Conflicting Intuitions May Be Based On Differing Abilities: Evidence from Mental Imaging Research

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Abstract:

Much of the current imaging literature either denies the existence of wakeful non-mental imagers, views non-imagers motivationally as 'repressors' or 'neurotic', or acknowledges them but does not fully incorporate them into their models. Neurobiologists testing for imaging loss seem to assume that visual recognition, describing objects, and free-hand drawing require the forming of conscious images. The intuition that 'the psyche never thinks without an image.... the reasoning mind thinks its ideas in the form of images' (Aristotle) has a long tradition in philosophical psychology, from Aristotle through the British empiricists to the British-empiricist-inspired introspection paradigm of Titchener. The massive shift in early experimental psychology to the introspective-antagonistic paradigm of Watson's behaviourism, may have sprung from the contrary intuition that no one thinks in mental images. In both cases, people seemed to assume that what is in one's own mind is in everybody's mind. A third, mediating, intuition - that some people do not think with conscious mental imagery -- seems to be confirmed by empirical studies on many levels. From the early imagery interviews of Francis Galton through many modern surveys, including my own, a consistent diversity of self-reports on ones own mental imagery abilities suggests that some 2-5% of people are very poor- or non-visual- imagers who, yet, maintain normal visual recognition abilities. Comparable estimates have been made in auditory and other imagery modalities.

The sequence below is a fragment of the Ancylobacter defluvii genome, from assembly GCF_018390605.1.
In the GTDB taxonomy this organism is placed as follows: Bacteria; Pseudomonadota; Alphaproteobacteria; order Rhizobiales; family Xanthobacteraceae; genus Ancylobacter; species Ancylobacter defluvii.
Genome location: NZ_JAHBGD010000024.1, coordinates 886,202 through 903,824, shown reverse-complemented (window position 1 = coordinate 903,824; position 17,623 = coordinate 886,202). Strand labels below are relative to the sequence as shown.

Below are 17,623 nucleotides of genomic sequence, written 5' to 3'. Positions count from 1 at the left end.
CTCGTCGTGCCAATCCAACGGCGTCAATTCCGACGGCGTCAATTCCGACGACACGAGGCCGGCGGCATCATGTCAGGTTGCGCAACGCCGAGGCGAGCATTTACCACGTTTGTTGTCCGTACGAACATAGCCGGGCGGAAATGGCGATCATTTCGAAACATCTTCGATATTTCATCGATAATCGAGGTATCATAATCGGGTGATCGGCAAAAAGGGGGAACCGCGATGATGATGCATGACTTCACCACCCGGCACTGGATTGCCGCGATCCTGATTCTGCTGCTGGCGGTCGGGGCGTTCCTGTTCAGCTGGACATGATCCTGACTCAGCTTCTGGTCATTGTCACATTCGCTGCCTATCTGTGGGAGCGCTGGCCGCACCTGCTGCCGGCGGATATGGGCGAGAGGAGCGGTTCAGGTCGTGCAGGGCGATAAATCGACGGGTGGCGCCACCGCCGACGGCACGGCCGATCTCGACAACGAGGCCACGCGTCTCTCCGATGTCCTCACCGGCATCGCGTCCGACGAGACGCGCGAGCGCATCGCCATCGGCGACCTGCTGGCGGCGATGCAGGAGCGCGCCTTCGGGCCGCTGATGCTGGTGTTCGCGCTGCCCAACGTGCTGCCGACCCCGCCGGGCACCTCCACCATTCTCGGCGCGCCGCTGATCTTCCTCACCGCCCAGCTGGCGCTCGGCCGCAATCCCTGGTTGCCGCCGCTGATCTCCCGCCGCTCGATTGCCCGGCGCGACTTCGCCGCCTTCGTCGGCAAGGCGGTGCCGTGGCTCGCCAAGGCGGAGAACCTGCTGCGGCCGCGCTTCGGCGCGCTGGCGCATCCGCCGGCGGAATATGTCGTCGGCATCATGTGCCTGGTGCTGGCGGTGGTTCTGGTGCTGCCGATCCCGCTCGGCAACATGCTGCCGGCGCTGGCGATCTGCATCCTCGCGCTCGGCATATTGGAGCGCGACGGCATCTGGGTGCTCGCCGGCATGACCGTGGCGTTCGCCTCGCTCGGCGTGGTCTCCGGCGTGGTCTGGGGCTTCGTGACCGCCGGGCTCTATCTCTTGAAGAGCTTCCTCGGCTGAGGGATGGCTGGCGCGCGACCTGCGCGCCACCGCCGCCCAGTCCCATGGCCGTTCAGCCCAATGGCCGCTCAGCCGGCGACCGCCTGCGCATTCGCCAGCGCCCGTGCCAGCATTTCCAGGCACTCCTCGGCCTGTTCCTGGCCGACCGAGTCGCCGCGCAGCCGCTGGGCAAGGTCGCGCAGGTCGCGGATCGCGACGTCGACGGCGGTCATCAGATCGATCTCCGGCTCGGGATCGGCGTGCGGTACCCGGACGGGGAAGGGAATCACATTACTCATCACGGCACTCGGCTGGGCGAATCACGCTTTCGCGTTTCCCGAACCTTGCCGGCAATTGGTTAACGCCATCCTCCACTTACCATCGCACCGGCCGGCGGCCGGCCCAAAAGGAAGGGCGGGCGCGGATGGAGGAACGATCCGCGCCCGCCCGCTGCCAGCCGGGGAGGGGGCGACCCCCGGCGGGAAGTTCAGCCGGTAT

Document Type: Research Article

Affiliations: Brewton Parker College, Mount Vernon, Georgia, USA., Email: bfaw@bpc.edu

Publication date: January 1, 2009

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